Aerobic system is the point where your body can no longer remain in the glycolytic system and uses oxygen for all recovery processes in your cells. It’s a broad area (think of the difference in speed between running a mile and a hundred miles) that, if you’ve competed in an aerobic sport, you know very well from the way your training changes. There are many styles of intervals that target certain functions within your aerobic system that are vital for endurance athletes but that’s a separate topic.  For today’s purposes we’ll leave it alone.

Cardio Training

It’s important to discuss the term cardio because all it means is heart. Your heart is stressed training in all areas above. In all anaerobic sets, it’s beating as fast as it can because you don’t have enough oxygen. Therefore, you get a cardiovascular training effect from all forms of training. Only doing pure max recruitment training can lead to your heart becoming deconditioned but that’s even unlikely if you’re training correctly, because for all out efforts you should warm-up up, cool-down, and are usually doing some kind interval sets to ready yourself a max push. If you’re training your phosphagen and gycolytic systems regularly, you’re getting all the cardio you’ll ever need for a healthy heart. The idea that you need to train aerobically for your heart is only true if you don’t do any other exercise.

Training “Broad Domains”

Crossfit has made it popular to think that you need to train all areas in order to be truly fit. And while it is admittedly kind of cool to make yourself pretty good at a lot of different stuff, the entire concept is nonsensical unless your sport is Crossfit. Your body has only so much energy to put into its training and it should be focused on your priorities. For example, a powerlifter or 100m sprinter using their energy to train glycolytically is not only wasting their time, they are ensuring failure in their sport. If you have a goal, you should train for that purpose.  Fitness is defined only by being good at what you want to do. If that is something specific, it should define how you train. That’s why athletic bodies all look different.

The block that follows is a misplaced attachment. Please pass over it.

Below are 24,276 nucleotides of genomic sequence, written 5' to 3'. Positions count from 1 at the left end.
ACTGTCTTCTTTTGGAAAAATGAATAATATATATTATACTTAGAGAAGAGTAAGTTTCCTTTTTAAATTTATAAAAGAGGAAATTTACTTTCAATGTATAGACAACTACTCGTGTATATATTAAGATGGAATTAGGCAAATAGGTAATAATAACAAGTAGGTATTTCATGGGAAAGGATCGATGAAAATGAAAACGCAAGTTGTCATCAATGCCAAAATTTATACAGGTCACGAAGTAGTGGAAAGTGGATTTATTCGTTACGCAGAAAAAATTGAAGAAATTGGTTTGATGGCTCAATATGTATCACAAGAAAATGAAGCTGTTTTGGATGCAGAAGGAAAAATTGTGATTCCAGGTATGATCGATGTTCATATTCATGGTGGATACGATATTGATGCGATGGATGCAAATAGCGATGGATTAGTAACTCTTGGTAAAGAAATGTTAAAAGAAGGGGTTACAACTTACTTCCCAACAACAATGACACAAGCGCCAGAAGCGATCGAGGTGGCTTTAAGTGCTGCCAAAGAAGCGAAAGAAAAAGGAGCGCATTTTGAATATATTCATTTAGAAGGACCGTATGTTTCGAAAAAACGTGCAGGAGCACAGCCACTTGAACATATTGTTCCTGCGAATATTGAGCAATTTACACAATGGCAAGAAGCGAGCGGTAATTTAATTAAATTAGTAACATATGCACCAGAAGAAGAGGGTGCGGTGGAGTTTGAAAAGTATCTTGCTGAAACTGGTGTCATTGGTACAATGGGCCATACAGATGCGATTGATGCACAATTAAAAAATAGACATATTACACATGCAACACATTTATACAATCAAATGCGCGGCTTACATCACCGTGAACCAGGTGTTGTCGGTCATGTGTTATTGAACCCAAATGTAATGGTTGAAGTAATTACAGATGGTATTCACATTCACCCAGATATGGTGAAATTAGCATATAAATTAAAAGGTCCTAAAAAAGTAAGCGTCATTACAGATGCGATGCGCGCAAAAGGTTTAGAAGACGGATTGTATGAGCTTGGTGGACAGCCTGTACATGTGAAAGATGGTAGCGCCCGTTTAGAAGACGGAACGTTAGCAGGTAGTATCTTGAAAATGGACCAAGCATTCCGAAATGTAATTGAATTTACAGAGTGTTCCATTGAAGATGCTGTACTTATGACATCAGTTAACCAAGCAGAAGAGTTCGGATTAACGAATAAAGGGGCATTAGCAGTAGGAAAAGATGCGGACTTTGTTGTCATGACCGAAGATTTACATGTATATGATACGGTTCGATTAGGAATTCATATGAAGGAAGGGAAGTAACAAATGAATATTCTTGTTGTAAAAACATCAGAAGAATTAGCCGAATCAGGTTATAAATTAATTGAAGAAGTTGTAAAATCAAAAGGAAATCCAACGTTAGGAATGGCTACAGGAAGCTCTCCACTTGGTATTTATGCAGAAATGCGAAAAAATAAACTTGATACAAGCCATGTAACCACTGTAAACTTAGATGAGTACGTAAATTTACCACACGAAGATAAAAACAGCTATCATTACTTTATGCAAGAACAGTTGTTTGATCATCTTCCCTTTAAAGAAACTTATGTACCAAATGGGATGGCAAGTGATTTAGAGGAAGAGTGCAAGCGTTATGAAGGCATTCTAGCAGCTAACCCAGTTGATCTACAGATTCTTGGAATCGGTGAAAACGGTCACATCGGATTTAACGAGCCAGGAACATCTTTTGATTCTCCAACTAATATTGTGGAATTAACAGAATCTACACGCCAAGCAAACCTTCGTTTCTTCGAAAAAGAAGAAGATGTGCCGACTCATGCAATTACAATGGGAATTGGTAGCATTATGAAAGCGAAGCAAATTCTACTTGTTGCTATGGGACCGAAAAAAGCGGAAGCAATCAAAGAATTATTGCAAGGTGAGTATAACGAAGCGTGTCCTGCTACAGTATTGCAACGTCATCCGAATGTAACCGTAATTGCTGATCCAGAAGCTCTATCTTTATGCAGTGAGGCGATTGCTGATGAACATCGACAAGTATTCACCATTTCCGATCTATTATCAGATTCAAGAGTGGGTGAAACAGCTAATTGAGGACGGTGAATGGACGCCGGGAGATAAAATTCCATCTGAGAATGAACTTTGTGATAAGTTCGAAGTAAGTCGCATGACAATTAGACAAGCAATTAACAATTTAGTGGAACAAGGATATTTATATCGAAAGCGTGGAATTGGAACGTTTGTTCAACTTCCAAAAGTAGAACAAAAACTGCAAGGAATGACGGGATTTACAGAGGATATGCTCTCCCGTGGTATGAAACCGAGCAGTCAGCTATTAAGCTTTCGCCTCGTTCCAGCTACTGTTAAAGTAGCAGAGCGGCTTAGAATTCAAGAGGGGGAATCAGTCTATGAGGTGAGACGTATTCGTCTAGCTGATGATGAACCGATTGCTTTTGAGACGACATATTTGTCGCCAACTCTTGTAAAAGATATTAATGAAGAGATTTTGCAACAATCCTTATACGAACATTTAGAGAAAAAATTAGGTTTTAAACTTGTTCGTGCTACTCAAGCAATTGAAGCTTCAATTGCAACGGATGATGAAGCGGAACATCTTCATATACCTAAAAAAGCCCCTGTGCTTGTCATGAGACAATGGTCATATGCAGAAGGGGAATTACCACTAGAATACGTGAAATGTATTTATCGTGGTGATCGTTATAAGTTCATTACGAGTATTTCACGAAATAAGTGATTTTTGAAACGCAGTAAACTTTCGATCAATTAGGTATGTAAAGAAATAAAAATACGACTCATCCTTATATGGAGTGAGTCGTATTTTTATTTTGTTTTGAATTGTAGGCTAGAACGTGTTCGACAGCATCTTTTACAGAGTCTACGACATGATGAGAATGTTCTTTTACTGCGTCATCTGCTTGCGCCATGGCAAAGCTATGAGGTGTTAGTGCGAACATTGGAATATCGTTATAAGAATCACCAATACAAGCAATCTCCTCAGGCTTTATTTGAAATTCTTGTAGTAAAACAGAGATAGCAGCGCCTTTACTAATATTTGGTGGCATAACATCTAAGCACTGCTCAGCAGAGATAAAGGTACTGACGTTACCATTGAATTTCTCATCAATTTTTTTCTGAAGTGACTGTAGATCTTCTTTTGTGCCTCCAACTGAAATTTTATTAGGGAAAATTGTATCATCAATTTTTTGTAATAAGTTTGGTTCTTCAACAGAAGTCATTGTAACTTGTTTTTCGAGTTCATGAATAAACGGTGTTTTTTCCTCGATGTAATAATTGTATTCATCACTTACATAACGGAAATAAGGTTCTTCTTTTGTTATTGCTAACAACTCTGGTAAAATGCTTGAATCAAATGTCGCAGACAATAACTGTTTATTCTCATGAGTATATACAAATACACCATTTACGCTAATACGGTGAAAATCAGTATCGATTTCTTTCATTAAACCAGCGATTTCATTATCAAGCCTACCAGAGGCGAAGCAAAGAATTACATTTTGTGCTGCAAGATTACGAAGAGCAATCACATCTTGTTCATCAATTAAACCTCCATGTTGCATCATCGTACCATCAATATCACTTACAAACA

One of the better examples of this is me. I’ve spent most of my adult life pushing both the boundaries between power and endurance but that’s just my thing. I’d never say it makes me a better athlete than anyone. It’s mainly just makes me worse at the sports I do. However, it’s not only fun for me to do a lot of varying sports, I really like to experiment with training different systems. If I were being paid to be good at only one sport, I would train differently.

The “best” training

The best training is what’s most effective for what you want to do. Usain Bolt, Lindsey Vonn, and Haile Gebrselassie don’t train remotely alike. Is one of them better than the others? At skiing, or distance running, or sprinting, sure. There is no superior method. Train for what you do.


Body composition change is like a sport, too, and years of trial and error has shown us that, by far, the quickest changes happen when training is focused on the phosphagen system. The HIIT training studies in the early 90s kicked off the trend that now shows just about any kind of repetitive interval system beats anything else for body composition change unless–and this is important–you are not physically fit enough to handle it. In that case, a gentler approach using prehab and aerobics would be prescribed. Therefore, if all you’re after is to look good on the beach, there is a best way to train. Just don’t tell that to a power lifter or ultra marathoner.

Dr Squat Fred Hatfield vs Tom Platz   badwater